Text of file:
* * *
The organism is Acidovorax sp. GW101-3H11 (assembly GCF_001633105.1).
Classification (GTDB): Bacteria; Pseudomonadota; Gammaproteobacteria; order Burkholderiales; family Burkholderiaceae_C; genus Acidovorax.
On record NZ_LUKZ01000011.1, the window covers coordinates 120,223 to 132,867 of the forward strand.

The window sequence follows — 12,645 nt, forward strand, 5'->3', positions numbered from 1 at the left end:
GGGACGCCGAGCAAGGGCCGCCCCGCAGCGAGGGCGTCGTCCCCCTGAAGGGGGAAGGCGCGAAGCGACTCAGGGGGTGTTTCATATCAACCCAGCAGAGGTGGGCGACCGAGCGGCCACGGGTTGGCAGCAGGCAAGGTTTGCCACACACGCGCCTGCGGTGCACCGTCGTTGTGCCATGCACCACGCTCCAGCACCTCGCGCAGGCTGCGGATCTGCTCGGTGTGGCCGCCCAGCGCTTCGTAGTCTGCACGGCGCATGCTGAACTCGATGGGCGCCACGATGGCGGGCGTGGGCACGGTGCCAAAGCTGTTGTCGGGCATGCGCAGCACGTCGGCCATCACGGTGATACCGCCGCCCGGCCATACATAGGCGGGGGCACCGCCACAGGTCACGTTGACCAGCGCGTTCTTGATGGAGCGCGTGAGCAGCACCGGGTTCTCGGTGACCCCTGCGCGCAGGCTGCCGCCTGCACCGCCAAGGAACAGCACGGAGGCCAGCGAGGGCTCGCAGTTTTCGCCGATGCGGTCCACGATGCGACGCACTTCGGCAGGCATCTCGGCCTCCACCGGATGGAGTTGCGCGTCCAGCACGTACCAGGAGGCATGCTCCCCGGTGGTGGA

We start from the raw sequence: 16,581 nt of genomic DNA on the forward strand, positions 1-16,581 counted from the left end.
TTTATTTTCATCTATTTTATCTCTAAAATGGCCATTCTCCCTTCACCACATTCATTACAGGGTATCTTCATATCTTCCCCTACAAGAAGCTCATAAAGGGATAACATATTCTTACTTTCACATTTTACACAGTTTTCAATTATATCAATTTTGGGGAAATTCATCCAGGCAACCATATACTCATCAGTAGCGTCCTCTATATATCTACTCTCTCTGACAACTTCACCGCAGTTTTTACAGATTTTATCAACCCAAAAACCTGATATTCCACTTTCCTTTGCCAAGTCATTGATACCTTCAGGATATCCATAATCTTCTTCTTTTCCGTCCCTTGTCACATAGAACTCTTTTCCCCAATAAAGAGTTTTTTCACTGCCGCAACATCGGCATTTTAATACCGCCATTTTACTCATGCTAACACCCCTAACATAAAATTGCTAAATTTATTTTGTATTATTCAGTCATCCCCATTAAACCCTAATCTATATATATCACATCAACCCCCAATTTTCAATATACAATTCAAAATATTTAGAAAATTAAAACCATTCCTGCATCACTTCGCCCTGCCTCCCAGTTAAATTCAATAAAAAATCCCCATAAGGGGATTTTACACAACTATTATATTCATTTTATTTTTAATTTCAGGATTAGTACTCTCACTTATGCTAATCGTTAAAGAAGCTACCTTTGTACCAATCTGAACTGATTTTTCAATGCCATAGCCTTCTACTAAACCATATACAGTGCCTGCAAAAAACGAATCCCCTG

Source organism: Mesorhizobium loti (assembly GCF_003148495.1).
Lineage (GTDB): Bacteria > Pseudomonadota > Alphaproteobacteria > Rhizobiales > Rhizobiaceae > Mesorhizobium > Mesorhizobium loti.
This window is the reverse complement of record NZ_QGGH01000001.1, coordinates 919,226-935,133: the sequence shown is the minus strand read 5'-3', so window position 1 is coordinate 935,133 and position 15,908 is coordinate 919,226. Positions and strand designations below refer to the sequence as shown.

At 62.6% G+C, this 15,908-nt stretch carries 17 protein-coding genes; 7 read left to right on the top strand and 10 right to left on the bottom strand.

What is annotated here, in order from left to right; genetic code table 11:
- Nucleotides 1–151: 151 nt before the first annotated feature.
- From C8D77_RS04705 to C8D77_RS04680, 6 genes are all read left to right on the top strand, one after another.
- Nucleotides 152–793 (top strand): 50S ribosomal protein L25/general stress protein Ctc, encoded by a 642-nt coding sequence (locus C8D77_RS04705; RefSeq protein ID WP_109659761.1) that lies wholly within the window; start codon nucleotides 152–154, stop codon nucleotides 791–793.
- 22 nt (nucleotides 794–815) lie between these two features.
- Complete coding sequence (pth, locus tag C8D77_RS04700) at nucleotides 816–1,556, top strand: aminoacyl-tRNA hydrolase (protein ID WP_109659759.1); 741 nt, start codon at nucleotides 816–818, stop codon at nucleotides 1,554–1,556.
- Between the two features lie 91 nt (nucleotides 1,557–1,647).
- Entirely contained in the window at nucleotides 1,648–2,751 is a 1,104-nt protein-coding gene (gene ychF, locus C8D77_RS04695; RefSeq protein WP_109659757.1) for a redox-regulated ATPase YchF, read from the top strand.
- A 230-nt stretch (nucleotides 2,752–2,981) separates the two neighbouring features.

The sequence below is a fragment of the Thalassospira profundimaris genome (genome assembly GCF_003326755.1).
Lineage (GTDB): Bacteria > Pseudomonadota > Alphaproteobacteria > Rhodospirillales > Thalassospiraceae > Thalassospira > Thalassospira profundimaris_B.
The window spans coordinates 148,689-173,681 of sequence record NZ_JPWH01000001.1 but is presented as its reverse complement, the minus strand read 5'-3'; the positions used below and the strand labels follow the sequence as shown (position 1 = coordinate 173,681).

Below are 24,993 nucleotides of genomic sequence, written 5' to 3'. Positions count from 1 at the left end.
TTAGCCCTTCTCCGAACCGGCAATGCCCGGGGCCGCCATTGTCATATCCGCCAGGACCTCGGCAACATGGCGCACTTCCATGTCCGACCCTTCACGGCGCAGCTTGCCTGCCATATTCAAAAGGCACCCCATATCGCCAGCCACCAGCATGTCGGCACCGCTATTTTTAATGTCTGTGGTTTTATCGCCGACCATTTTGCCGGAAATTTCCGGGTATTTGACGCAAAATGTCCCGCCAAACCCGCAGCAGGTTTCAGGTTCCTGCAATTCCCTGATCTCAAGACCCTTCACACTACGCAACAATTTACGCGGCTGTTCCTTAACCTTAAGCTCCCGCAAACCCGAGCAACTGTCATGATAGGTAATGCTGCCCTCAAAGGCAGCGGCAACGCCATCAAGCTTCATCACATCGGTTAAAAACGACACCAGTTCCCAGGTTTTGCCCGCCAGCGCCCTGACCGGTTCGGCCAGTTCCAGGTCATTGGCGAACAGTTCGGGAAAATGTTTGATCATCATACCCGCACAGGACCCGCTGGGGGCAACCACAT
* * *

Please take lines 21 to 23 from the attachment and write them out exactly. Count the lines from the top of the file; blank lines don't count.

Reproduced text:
The sequence below is a fragment of the Thalassospira profundimaris genome (genome assembly GCF_003326755.1).
Lineage (GTDB): Bacteria > Pseudomonadota > Alphaproteobacteria > Rhodospirillales > Thalassospiraceae > Thalassospira > Thalassospira profundimaris_B.
The window spans coordinates 148,689-173,681 of sequence record NZ_JPWH01000001.1 but is presented as its reverse complement, the minus strand read 5'-3'; the positions used below and the strand labels follow the sequence as shown (position 1 = coordinate 173,681).